The Alaska Housing Finance Corporation has awarded a $750,000 grant to the Brother Francis Shelter in Kodiak, which will be used for facility upgrades and homelessness prevention efforts by the shelter.
The Kodiak shelter was one of several selected to split a total of $5 million dollars statewide
Jennifer Smerud, a planner with the Alaska Housing Finance Corporation, or AHFC, says she was impressed by all of the applications.
“It was a really competitive process. We had 13 really great applications come in. Everybody scored really high, great ideas from across the state,” Smerud said.
Smerud says that funding programs like this are crucial right now.
“We’re also facing a unique experience where there’s so many people who have never been on the brink of homelessness before never experienced, like the economic instability that they’re experiencing right now,” Smerud said.
“And so we’ve got a lot of people that are really nervous and needing that prevention funding. And so we’re trying to get as much of that out into the communities as we can, as well so that we prevent people from going through the process of an eviction and all the trauma…that surrounds that.”
The grant comes from the Emergency Solutions Grants program, established by Congress in 1987. The program specifically provides grants to aid homeless prevention efforts and emergency shelters. The Emergency Solution Grant got some extra funds to distribute this year, after President Trump signed the CARES Act in March.
The AHFC, a public corporation, is charged with distributing Emergency Solutions Grants funding in Alaska except for Anchorage, which has its own allocation.
For Monte Hawver, executive director of the Brother Francis Shelter in Kodiak, the grant money comes at a time of great need.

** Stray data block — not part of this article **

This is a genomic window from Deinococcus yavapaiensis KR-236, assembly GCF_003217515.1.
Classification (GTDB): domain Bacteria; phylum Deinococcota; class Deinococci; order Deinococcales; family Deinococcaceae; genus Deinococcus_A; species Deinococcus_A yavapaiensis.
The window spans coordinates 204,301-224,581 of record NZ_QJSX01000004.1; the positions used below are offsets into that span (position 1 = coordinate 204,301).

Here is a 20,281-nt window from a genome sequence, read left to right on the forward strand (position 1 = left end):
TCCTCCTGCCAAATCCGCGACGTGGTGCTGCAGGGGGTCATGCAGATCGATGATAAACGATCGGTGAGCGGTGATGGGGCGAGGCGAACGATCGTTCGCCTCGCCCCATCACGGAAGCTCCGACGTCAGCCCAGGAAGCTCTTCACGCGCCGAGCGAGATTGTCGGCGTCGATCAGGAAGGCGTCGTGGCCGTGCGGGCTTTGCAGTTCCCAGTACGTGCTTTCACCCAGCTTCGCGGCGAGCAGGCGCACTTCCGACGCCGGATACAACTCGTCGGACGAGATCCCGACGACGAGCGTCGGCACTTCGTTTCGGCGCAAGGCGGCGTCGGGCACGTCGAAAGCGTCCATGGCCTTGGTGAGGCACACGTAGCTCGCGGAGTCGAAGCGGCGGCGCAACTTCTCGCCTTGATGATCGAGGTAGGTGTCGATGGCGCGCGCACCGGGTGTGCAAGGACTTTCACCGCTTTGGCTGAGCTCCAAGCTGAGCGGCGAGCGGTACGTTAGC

“They’ve been coming in. As soon as the unemployment, the Federal unemployment ran out. It wasn’t long before people started coming in,” Hawver said.
“And there’s several things that are exacerbating this and that is with a moratorium on evictions, which is great, people don’t get evicted. But unfortunately, that runs out in December. And so you’re going to have a, you know, an upwelling of, of evictions, you know, at that point in time, or people that would be evicted, except for we’ll step– step in and help them from becoming evicted.”
Hawver also says the money will be used to upgrade the ventilation system, which is important during this pandemic.
“I’ve never really been that happy with the ventilation in the shelter,” Hawver said. And, of course with this COVID nightmare, we know more than we used to about it. And one of the things that we know is that proper ventilation is essential for minimizing the possibility of it. And our goal since March has been- we’ve worked very, very hard to keep COVID from getting into the shelter.”
New windows will be part of the facelift.